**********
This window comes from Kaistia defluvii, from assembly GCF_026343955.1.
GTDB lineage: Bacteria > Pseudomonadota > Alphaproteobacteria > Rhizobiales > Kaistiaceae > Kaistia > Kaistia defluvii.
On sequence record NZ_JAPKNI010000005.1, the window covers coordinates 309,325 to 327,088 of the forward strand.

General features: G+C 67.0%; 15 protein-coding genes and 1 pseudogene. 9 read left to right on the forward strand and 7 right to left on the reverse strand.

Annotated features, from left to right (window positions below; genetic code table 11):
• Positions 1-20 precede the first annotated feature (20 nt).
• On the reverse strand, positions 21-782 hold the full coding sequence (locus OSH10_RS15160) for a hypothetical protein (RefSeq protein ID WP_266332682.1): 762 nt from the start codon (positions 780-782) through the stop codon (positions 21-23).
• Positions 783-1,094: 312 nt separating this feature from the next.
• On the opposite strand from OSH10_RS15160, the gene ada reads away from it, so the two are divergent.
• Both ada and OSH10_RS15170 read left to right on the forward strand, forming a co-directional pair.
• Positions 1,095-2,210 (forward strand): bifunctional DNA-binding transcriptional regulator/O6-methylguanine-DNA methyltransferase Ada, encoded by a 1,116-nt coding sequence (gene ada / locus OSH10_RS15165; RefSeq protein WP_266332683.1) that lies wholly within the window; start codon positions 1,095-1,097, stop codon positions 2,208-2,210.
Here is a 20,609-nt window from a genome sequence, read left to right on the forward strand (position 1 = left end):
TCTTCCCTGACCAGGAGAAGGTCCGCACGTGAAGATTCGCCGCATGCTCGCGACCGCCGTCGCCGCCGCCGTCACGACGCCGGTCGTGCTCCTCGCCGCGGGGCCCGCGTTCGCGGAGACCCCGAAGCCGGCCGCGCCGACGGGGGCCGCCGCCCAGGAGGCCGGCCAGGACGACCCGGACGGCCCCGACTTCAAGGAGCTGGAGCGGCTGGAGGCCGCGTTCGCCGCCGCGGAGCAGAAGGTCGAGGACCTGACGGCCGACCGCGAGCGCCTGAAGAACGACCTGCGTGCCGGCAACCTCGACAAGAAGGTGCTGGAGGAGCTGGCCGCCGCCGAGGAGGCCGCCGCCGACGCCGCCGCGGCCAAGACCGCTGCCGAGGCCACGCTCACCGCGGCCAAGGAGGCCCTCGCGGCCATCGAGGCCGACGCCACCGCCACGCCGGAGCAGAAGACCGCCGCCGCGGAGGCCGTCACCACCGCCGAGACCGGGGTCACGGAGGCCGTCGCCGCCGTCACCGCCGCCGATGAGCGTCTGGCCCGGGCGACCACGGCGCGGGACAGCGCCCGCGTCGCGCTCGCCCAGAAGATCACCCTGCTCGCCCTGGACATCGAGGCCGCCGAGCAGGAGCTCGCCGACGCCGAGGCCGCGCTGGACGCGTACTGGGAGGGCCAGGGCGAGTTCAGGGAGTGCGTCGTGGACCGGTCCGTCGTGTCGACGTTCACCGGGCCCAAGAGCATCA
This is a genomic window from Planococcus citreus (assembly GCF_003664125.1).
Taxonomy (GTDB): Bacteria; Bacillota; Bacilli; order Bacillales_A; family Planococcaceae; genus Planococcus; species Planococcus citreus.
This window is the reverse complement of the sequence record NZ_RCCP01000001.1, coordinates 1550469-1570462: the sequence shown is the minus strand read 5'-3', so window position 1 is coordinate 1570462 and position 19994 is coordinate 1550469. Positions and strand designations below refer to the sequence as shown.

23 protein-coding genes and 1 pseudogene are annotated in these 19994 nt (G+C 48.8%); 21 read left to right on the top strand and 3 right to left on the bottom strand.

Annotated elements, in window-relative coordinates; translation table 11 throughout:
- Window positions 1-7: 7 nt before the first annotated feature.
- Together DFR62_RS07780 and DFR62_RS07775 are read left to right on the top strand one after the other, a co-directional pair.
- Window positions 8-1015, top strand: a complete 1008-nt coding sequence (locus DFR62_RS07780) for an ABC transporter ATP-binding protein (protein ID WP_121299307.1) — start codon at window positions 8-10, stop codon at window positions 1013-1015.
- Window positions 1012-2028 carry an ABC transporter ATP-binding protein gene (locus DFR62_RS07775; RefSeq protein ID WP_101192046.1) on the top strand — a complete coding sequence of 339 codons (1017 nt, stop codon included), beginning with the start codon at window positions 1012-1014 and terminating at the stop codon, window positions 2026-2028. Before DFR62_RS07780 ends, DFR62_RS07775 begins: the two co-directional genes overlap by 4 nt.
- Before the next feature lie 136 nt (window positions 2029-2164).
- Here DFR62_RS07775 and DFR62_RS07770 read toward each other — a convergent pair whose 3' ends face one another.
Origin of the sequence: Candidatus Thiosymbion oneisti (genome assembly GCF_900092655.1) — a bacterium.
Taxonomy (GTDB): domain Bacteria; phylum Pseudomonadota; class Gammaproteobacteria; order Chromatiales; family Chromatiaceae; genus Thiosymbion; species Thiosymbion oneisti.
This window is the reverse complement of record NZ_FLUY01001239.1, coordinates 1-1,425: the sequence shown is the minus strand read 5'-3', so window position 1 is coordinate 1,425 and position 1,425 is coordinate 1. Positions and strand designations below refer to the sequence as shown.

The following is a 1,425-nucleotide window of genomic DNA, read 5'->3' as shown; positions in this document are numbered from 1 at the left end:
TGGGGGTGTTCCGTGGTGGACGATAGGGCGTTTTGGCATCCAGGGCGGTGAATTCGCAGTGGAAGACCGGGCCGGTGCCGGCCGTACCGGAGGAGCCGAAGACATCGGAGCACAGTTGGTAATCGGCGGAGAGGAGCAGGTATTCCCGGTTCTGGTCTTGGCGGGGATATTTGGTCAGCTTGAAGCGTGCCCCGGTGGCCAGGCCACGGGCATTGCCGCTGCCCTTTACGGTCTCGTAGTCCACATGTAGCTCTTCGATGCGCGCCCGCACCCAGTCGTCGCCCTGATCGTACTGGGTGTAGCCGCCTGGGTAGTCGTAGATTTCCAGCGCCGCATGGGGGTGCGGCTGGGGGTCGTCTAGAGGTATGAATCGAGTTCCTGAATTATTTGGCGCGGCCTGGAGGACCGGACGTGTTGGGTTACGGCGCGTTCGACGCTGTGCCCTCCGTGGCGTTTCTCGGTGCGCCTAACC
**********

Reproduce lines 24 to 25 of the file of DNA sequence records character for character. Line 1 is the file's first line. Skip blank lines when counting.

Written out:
- Here DFR62_RS07775 and DFR62_RS07770 read toward each other — a convergent pair whose 3' ends face one another.
Origin of the sequence: Candidatus Thiosymbion oneisti (genome assembly GCF_900092655.1) — a bacterium.